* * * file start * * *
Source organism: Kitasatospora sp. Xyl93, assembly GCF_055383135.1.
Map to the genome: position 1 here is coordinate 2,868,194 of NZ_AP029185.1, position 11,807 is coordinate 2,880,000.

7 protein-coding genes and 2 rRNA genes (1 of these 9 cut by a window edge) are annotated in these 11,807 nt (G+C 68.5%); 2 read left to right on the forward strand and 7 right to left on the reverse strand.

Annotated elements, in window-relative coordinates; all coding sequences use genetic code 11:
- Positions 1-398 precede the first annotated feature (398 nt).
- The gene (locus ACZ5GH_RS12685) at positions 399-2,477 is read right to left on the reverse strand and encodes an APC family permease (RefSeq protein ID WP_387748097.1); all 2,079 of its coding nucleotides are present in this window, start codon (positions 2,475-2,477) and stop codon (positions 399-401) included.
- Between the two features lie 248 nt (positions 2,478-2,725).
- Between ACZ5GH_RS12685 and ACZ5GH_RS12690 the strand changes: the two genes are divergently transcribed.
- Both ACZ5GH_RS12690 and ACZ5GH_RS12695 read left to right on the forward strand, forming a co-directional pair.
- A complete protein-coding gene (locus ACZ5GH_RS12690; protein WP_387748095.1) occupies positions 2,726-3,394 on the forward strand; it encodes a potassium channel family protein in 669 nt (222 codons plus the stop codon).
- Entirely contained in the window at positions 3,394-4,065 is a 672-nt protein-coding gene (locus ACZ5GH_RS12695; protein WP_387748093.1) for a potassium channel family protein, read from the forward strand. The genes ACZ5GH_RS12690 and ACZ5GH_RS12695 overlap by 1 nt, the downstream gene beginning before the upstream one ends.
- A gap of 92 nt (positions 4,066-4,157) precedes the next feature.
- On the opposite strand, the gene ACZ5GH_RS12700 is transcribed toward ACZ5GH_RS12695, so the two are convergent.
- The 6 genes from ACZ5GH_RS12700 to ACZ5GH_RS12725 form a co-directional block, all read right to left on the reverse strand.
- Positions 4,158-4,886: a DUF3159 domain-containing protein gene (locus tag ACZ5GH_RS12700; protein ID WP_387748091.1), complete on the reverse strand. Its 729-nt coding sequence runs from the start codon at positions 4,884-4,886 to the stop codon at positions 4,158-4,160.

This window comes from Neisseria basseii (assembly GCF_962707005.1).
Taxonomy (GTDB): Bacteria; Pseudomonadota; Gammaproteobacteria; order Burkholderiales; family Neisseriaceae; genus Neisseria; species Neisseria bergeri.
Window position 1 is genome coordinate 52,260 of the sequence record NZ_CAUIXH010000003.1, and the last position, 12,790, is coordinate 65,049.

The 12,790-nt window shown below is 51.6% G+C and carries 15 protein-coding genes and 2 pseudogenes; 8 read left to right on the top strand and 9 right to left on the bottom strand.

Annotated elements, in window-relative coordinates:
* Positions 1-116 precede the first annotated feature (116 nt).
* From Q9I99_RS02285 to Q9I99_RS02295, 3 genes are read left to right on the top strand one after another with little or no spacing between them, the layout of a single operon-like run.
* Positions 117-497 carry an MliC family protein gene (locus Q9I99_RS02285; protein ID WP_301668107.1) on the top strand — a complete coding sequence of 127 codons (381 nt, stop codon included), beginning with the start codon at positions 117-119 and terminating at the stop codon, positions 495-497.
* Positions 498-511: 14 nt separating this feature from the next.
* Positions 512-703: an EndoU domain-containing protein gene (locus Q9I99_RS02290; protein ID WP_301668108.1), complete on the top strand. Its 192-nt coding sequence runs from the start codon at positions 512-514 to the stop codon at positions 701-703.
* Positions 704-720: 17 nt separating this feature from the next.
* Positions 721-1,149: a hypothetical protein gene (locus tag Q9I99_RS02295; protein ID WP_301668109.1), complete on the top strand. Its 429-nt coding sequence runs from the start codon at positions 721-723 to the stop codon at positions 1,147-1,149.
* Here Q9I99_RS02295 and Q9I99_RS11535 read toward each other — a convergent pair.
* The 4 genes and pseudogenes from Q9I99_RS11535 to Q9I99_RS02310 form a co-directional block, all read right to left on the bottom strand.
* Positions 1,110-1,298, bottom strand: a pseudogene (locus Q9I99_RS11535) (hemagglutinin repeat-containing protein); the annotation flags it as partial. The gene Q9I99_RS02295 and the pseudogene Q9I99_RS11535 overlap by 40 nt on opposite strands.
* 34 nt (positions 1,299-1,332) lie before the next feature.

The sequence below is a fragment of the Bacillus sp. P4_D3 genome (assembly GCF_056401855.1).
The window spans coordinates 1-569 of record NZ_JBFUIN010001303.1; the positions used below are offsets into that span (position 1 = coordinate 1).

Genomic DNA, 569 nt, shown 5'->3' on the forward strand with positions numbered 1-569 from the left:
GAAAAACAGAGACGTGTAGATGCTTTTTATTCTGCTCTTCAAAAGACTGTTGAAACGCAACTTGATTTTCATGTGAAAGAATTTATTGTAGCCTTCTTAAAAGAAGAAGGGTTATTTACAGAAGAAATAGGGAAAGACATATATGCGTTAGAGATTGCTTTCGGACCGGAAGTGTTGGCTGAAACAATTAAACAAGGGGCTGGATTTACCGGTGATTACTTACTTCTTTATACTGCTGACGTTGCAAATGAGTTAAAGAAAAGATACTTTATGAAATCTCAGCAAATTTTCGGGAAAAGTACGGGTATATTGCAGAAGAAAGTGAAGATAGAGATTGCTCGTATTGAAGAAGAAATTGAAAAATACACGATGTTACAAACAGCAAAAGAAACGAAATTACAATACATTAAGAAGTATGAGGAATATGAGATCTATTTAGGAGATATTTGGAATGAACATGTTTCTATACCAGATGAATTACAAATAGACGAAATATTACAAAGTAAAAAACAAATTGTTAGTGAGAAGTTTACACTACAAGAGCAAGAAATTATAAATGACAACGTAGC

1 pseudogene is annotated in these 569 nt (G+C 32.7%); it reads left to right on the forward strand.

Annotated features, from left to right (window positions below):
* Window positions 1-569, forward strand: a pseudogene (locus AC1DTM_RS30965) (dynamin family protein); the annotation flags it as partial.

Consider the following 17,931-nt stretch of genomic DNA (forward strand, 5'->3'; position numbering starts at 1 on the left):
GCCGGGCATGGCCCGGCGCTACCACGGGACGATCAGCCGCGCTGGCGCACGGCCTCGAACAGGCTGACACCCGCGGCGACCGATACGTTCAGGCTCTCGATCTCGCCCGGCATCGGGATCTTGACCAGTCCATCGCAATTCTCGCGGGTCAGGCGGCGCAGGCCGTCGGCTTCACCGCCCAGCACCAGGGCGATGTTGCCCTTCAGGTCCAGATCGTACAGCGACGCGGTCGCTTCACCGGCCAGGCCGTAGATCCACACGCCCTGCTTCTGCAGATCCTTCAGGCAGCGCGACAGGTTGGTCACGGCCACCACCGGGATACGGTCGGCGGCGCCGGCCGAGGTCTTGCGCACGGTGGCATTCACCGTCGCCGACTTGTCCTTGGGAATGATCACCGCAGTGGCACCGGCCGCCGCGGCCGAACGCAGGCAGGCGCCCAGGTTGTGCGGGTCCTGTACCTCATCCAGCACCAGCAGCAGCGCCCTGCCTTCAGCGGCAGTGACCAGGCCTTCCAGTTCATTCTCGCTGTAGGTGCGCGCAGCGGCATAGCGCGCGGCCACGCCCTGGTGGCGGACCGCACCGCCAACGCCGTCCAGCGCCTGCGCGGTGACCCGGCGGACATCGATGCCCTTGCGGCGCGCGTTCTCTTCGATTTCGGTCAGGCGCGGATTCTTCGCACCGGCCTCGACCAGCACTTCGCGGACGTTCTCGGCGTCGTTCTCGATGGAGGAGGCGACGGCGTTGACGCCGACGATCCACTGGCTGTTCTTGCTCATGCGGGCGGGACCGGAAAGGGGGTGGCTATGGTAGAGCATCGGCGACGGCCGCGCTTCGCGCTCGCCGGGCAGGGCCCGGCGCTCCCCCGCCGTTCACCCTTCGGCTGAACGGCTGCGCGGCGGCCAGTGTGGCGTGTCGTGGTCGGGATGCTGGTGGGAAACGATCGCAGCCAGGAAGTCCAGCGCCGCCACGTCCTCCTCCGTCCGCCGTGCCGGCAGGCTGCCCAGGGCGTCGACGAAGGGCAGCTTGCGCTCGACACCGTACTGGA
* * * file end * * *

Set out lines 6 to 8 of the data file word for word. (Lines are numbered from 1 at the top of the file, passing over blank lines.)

- The gene (locus ACZ5GH_RS12685) at positions 399-2,477 is read right to left on the reverse strand and encodes an APC family permease (RefSeq protein ID WP_387748097.1); all 2,079 of its coding nucleotides are present in this window, start codon (positions 2,475-2,477) and stop codon (positions 399-401) included.
- Between the two features lie 248 nt (positions 2,478-2,725).
- Between ACZ5GH_RS12685 and ACZ5GH_RS12690 the strand changes: the two genes are divergently transcribed.